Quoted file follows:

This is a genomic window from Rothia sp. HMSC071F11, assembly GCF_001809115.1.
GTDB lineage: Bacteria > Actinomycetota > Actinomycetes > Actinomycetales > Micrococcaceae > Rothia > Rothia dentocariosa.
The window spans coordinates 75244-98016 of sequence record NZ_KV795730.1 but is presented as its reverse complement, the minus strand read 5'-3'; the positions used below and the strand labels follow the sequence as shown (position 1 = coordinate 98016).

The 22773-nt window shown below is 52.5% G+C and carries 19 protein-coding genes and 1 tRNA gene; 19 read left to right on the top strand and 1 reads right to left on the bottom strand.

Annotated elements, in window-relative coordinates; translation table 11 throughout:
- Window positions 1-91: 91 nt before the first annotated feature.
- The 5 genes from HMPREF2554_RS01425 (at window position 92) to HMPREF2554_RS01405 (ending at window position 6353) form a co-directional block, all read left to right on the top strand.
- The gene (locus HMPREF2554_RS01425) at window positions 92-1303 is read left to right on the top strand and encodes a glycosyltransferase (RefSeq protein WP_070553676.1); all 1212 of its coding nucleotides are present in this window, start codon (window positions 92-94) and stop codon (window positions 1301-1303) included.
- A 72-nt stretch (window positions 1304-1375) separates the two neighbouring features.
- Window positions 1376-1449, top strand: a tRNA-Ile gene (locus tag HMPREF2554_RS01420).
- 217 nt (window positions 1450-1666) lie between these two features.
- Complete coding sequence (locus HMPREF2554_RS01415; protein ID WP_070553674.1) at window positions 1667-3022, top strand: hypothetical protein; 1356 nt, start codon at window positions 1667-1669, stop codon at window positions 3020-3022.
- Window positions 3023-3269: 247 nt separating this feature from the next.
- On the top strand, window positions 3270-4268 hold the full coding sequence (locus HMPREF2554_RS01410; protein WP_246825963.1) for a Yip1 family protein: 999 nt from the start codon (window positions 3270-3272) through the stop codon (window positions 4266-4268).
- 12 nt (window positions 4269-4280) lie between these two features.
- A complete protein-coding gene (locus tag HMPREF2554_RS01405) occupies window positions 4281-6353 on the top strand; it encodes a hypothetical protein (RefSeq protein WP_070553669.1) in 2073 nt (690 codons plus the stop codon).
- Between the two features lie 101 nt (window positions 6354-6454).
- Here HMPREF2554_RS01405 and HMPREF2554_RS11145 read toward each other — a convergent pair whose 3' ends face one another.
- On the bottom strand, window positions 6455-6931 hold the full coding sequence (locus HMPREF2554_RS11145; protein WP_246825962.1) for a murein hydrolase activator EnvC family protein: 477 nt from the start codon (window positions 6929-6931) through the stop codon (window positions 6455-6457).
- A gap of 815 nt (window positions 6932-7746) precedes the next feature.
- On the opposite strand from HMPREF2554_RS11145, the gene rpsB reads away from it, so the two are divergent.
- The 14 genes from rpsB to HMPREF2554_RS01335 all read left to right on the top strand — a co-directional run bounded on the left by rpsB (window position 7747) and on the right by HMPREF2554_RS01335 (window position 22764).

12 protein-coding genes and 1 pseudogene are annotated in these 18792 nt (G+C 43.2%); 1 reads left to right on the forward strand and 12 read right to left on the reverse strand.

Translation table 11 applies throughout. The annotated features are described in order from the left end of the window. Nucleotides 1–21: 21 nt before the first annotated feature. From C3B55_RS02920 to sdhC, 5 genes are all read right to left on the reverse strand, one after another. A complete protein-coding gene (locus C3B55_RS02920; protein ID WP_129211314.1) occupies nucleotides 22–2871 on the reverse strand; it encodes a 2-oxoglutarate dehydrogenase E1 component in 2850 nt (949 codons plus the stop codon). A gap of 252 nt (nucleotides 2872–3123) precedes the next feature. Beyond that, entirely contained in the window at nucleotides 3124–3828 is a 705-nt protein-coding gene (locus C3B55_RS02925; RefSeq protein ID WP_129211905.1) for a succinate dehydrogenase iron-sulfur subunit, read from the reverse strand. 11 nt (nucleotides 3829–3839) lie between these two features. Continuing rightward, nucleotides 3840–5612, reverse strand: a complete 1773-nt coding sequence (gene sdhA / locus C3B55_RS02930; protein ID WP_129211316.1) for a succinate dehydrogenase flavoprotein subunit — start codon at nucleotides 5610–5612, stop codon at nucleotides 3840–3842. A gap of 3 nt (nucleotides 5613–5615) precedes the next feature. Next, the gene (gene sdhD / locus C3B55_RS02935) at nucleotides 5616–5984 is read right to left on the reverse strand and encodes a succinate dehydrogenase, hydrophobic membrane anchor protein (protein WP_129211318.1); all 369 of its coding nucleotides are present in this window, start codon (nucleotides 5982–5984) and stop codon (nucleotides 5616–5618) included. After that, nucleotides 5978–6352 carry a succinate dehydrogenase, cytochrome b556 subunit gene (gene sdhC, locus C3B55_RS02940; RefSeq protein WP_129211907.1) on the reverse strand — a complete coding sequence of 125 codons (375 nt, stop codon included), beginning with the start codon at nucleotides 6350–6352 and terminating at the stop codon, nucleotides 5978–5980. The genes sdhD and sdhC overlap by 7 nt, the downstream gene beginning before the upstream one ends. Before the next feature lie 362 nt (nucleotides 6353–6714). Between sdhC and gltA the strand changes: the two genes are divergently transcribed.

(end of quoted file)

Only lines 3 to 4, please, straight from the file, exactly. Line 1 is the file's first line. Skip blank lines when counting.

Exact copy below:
The window spans coordinates 75244-98016 of sequence record NZ_KV795730.1 but is presented as its reverse complement, the minus strand read 5'-3'; the positions used below and the strand labels follow the sequence as shown (position 1 = coordinate 98016).

The 22773-nt window shown below is 52.5% G+C and carries 19 protein-coding genes and 1 tRNA gene; 19 read left to right on the top strand and 1 reads right to left on the bottom strand.